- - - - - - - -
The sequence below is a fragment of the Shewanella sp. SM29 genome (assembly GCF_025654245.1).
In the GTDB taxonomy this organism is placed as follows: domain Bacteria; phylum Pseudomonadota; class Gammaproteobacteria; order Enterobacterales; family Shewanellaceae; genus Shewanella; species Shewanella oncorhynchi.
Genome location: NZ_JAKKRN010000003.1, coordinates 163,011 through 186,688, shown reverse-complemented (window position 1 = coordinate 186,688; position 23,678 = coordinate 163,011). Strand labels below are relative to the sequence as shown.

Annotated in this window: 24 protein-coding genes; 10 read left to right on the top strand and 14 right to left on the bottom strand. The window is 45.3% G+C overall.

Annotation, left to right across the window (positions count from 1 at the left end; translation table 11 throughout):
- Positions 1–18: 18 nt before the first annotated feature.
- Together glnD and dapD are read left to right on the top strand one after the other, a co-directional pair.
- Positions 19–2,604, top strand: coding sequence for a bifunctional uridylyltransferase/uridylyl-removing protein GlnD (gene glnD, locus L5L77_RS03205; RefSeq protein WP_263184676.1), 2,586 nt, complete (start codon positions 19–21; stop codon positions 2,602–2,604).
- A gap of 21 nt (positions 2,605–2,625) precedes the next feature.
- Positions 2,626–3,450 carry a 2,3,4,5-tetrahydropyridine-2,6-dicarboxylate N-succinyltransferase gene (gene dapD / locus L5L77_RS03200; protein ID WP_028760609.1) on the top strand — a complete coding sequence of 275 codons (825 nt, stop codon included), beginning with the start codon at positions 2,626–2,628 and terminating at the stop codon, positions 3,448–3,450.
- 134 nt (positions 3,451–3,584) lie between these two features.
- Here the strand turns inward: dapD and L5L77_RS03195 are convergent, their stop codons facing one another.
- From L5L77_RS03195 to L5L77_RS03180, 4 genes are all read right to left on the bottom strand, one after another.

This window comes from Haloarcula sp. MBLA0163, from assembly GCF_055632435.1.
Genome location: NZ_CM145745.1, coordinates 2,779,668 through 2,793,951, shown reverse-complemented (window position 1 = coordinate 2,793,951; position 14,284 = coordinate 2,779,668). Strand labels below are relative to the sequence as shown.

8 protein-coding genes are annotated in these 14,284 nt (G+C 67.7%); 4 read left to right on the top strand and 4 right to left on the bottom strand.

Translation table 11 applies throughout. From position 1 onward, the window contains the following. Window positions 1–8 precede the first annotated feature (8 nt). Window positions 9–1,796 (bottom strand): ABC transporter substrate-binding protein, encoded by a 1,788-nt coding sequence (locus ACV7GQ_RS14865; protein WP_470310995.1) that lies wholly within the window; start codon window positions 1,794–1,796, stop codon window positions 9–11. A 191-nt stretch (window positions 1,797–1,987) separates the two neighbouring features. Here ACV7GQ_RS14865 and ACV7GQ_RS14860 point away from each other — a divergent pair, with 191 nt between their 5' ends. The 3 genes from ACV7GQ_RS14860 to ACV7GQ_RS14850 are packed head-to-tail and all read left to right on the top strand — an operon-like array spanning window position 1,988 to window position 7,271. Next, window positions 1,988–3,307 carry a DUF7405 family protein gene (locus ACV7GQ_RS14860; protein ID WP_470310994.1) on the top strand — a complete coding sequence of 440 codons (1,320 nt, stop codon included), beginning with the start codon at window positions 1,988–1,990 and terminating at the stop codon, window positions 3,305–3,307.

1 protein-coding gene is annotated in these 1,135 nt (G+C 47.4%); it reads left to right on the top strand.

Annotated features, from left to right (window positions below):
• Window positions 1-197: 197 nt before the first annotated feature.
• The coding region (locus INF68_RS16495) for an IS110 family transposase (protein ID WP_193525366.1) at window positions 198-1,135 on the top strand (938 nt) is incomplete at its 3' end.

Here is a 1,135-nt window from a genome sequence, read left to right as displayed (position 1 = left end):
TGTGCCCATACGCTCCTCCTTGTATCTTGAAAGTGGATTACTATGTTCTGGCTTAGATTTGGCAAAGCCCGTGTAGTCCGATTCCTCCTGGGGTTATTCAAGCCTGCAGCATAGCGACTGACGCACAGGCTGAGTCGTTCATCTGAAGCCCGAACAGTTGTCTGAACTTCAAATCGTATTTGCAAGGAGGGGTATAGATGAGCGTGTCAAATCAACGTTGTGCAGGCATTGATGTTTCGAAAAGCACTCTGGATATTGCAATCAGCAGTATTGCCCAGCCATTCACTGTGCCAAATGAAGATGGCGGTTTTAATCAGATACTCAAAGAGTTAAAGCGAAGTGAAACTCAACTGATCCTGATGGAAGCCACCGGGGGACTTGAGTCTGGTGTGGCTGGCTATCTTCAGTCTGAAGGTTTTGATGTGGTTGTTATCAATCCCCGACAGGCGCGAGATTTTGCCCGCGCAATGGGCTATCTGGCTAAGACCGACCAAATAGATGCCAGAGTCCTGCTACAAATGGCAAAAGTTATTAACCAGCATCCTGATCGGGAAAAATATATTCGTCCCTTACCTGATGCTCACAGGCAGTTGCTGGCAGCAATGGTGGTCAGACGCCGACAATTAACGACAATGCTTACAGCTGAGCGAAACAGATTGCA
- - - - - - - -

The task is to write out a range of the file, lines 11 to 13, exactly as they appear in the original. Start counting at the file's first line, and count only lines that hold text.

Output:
- 134 nt (positions 3,451–3,584) lie between these two features.
- Here the strand turns inward: dapD and L5L77_RS03195 are convergent, their stop codons facing one another.
- From L5L77_RS03195 to L5L77_RS03180, 4 genes are all read right to left on the bottom strand, one after another.